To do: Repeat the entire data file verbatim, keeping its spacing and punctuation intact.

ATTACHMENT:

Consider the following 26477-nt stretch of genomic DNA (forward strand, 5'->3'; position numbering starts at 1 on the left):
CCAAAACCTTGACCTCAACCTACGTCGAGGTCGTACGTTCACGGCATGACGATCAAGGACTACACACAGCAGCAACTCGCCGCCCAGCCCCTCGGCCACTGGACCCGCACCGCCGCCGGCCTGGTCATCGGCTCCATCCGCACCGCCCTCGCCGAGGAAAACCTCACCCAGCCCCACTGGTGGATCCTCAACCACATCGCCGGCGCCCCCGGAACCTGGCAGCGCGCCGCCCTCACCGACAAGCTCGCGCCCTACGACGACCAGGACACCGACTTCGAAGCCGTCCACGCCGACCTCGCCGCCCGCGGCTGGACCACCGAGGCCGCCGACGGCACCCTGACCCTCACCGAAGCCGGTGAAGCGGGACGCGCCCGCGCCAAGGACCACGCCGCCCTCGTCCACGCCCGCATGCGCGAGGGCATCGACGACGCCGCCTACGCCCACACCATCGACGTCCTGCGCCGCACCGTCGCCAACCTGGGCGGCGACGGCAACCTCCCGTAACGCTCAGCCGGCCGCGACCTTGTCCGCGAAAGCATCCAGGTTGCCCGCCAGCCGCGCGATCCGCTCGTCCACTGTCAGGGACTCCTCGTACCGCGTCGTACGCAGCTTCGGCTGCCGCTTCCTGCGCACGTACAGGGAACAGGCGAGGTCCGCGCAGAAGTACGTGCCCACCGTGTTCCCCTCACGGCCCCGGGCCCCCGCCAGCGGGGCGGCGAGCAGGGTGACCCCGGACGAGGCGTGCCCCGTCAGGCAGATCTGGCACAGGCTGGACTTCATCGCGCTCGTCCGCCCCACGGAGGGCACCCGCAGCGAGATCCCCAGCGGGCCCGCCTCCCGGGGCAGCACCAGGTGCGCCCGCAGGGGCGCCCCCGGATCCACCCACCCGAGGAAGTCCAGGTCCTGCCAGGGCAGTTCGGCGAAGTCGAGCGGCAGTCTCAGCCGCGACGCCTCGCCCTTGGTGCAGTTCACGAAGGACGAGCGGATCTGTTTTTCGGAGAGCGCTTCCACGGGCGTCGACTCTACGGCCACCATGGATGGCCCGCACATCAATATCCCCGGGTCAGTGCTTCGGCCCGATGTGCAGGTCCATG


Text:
Consider the following 26477-nt stretch of genomic DNA (forward strand, 5'->3'; position numbering starts at 1 on the left):
CCAAAACCTTGACCTCAACCTACGTCGAGGTCGTACGTTCACGGCATGACGATCAAGGACTACACACAGCAGCAACTCGCCGCCCAGCCCCTCGGCCACTGGACCCGCACCGCCGCCGGCCTGGTCATCGGCTCCATCCGCACCGCCCTCGCCGAGGAAAACCTCACCCAGCCCCACTGGTGGATCCTCAACCACATCGCCGGCGCCCCCGGAACCTGGCAGCGCGCCGCCCTCACCGACAAGCTCGCGCCCTACGACGACCAGGACACCGACTTCGAAGCCGTCCACGCCGACCTCGCCGCCCGCGGCTGGACCACCGAGGCCGCCGACGGCACCCTGACCCTCACCGAAGCCGGTGAAGCGGGACGCGCCCGCGCCAAGGACCACGCCGCCCTCGTCCACGCCCGCATGCGCGAGGGCATCGACGACGCCGCCTACGCCCACACCATCGACGTCCTGCGCCGCACCGTCGCCAACCTGGGCGGCGACGGCAACCTCCCGTAACGCTCAGCCGGCCGCGACCTTGTCCGCGAAAGCATCCAGGTTGCCCGCCAGCCGCGCGATCCGCTCGTCCACTGTCAGGGACTCCTCGTACCGCGTCGTACGCAGCTTCGGCTGCCGCTTCCTGCGCACGTACAGGGAACAGGCGAGGTCCGCGCAGAAGTACGTGCCCACCGTGTTCCCCTCACGGCCCCGGGCCCCCGCCAGCGGGGCGGCGAGCAGGGTGACCCCGGACGAGGCGTGCCCCGTCAGGCAGATCTGGCACAGGCTGGACTTCATCGCGCTCGTCCGCCCCACGGAGGGCACCCGCAGCGAGATCCCCAGCGGGCCCGCCTCCCGGGGCAGCACCAGGTGCGCCCGCAGGGGCGCCCCCGGATCCACCCACCCGAGGAAGTCCAGGTCCTGCCAGGGCAGTTCGGCGAAGTCGAGCGGCAGTCTCAGCCGCGACGCCTCGCCCTTGGTGCAGTTCACGAAGGACGAGCGGATCTGTTTTTCGGAGAGCGCTTCCACGGGCGTCGACTCTACGGCCACCATGGATGGCCCGCACATCAATATCCCCGGGTCAGTGCTTCGGCCCGATGTGCAGGTCCATG